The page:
What are the symptoms of shoulder osteoarthritis?
- Pain while moving the shoulder or after physical activity, or pain that worsens with changes in the weather
- Tenderness when pressure is applied on the shoulder
- Loss of flexibility and difficulty doing routine activities, such as combing your hair, or reaching up to a shelf
- Stiffness, especially after periods of inactivity (such as sleeping)
- A clicking or cricking noise when moving the shoulder
How is osteoarthritis of the shoulder treated?
Your doctor will recommend therapies to help relieve your pain. Your doctor may tell you to:
- Rest your shoulder or avoid activities that make your pain worse.
- Put ice on your shoulder for 20 to 30 minutes a few times a day to reduce inflammation and ease the pain.
- Take an over-the-counter medicine, such as acetaminophen (one brand: Tylenol) or ibuprofen (one brand: Motrin).
- Do physical therapy or certain exercises to help strengthen the muscles around the joint.
If your pain is severe, your doctor may give you a shot of a corticosteroid (a drug that helps relieve pain and inflammation) in your shoulder or prescribe a stronger pain medicine.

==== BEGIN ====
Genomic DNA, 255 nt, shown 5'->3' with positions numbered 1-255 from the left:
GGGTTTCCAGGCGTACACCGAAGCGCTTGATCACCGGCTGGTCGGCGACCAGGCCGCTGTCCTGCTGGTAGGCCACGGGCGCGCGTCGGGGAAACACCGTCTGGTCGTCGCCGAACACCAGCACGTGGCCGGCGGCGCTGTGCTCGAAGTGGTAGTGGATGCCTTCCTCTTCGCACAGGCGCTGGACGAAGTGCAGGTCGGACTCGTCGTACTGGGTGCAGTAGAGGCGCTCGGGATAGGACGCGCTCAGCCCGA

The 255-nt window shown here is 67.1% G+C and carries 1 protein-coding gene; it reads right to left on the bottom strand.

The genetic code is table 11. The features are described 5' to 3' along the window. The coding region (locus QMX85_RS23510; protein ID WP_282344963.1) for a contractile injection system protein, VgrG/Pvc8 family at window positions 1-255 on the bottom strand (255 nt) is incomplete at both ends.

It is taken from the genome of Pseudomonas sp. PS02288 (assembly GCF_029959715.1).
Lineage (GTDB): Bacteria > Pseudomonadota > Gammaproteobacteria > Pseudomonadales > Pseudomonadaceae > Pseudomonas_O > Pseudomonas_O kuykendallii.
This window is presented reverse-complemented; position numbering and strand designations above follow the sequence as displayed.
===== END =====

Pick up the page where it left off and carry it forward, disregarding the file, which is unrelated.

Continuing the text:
If none of these treatments work, you may need surgery. The kind of surgery you have will depend on your age and how severe your osteoarthritis is.
Tips to Help You Feel Better
- Limit vigorous activities, such as heavy lifting.
- Don’t wait for your pain to get worse before treating it.
- Ice your shoulder for 20 to 30 minutes, several times a day.
- Use over-the-counter pain creams and pain medicine, as recommended by your doctor.
- Shoulder Osteoarthritis: Diagnosis and Management by Peter J. Millett, MD, Reuben Gobezie, MD, and Robert E. Boykin, MD( 09/01/08)
Copyright © American Academy of Family Physicians
This information provides a general overview and may not apply to everyone. Talk to your family doctor to find out if this information applies to you and to get more information on this subject.